Irish Origins

Ulidia and Dalriada in the Sixth Century


"The Church in The British Isles will only begin to grow when She begins to again venerate Her own Saints" (Saint Arsenios of Paros 1877)

It is essential to understand the circumstances of the time to begin to understand the complex situation behind St Moluag and his mission.

The Ulaid were once the most powerful tribal group in the north of Ireland and it is from them the province of Ulster derives its name. In the sixth century the main Ulaid tribes were the Dál nAraide, the Ui Echach Coba (a sub branch of the Dál nAraide), and the Dál Fiatach. Lesser tribal kingdoms included the Dál Riata or Dál Riada.

The Dál Fiatach, the ‘true Ulaid’, settled in Lecale and in the vicinity of Strangford Lough. Their capital at Dun da Lethglas (Downpatrick) was to become an important ecclesiastical centre and the reputed burial place of St. Patrick. In 555 Bangor Abbey was founded by the Cruithne Abbot, Comgal of the Dál nAraide.

From the sixth to tenth centuries the Dál Fiatach, Dal nAraide and Ui Echach Coba shared the kingship of Ulaid. Later, however, the kingship was held by the Dál Fiatach alone. From 1137 the Ulaid rigdamnai (persons eligible to be king) alone used the name Mac Duinnshleibhe. The Mac Duinnshleibhe remained as ‘king of the Irish of Ulidia’ until the 12th century when defeat by the Normans drove them to Lismore in Argyll to join up with their kin the Coarbs of St Moluag.

From about 450 the tribes of the Ulaid were being displaced east by the invading Ui Neill Gaels (O’Neill). The Dál Riada, under pressure from the Ui Neill, began to migrate across the Irish Sea to what is now known as Argyll. In 563, at the Battle of Moneymore (Moin Dairi Lothair), the Ulaid suffered a massive defeat at the hands of the northern Ui Neill. At about this time Fergus Mor son of Erc, King of Dál Riada moved his capital from Ulidia and, with his two brothers Loarn and Angus, established the ancient kingdom of Scots Dalriada.

The three kindred groups each had their own rí (king) and territory. The Cenél Óengusa occupied Islay. The Cenél nGabráin, held Kintyre, Cowal, Bute and Arran. The Cenél Loairn held Colonsay and Lorn and looked on the northern march with the Picts.

In 560 King Brude of the Northern Picts decided that the Dál Riada expansion, which by then had reached as far as Fort William, was threatening his territory so attacked in full force. Brude gave King Gabhran of the Dalriads a drubbing pushing back the borders of the Dalriads to Kintyre . It was into this territorial vacuum that St Moluag arrived.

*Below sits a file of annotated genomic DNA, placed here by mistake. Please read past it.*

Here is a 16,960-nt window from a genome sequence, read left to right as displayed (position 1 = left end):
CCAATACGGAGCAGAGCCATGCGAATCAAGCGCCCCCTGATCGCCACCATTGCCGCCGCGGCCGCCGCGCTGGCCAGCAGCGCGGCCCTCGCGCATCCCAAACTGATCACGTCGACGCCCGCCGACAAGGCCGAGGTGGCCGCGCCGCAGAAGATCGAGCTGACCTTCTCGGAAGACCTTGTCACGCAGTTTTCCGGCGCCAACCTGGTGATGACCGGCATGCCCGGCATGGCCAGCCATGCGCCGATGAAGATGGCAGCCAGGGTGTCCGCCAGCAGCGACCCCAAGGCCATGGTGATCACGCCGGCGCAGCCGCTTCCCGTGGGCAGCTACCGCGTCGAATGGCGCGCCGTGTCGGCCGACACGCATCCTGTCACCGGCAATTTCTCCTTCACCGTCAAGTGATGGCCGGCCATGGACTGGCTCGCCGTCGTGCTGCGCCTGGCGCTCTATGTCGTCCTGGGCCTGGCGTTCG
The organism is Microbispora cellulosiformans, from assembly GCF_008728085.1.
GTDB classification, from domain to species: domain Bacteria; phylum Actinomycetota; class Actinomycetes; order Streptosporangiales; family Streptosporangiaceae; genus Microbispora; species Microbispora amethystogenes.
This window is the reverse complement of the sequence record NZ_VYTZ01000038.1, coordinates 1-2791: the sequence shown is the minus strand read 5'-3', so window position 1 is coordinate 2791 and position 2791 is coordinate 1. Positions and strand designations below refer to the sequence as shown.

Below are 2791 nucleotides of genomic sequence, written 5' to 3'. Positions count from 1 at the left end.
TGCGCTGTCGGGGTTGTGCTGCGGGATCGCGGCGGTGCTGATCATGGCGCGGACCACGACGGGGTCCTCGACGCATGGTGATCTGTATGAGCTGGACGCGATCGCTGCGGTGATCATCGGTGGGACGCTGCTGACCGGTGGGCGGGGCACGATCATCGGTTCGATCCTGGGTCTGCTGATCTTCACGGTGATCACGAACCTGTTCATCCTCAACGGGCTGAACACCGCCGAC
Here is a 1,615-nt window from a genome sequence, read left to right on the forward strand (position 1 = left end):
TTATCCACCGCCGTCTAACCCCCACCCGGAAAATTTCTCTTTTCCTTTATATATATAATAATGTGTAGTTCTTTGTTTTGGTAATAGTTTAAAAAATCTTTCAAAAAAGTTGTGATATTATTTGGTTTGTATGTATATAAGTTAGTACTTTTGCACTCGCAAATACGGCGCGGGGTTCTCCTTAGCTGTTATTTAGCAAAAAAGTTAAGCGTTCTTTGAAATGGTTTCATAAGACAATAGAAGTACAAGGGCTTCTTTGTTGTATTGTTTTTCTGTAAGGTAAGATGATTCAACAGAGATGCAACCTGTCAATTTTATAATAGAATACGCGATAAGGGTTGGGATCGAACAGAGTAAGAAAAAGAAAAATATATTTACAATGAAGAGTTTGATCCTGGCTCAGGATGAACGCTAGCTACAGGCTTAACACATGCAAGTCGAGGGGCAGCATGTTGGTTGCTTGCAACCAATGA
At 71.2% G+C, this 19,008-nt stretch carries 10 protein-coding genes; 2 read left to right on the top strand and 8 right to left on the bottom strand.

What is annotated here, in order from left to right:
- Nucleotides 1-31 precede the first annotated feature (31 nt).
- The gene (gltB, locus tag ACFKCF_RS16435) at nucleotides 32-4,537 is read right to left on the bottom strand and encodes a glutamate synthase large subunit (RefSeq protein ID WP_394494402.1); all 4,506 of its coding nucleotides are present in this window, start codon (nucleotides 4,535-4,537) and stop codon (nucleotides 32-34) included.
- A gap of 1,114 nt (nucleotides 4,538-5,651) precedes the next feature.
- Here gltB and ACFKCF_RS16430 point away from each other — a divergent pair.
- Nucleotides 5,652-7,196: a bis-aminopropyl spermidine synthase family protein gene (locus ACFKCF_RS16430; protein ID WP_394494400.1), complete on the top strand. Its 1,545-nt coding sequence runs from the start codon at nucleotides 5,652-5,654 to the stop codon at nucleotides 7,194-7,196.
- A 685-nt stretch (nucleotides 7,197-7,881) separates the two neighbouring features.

There was often conflict between the Cenél nGabráin and the Cenél Loairn as each struggled for ascendancy. The Cenél nGabráin enjoyed the overlordship of Dalriada for the sixth and much of the seventh century. However the Cenél Loairn eventually gained ascendancy, becoming kings of Dalriada, and even high kings of the united kingdoms of the Picts and the Scots.

Much of the information available to us comes from the Irish Chronicles. These include, the Annals of Ulster (AU), Tigernach (AT), and the Four Masters (M) together with Chronicum Scotorum (CS). Tighernach was Abbot of Clonmacnoise. In 1150 Christian Malone, Abbot of Clonmacnoise, wrote the Chronicum Scotorum which is largely concerned with the Clonmacnoise and is closely related to the Annals of Tigernach. The Annals of the Four Masters is a compilation of other annals that were available in the seventeenth century. Of most use to us therefore are the Annals of Ulster (AU).

Dr. Kathleen Hughes is clear that the Annals of Ulster (AU) and Tigernach (AT) go back ultimately to the same version that she calls the ‘Chronicle of Ireland’ and that it incorporated a ‘Chronicle of Iona’ and that “entries about Iona, Scottish Dál Riada, and Pictland must have come from it.” From about 740: instead of people ‘going’ to Ireland we have people ‘coming’ to Ireland, indicating the chroniclers moved from Iona to Ireland around that time. The annals very much reflect the partisanship of the time and the spin is no less than we see in politics today.

Last updated 11 July, 2015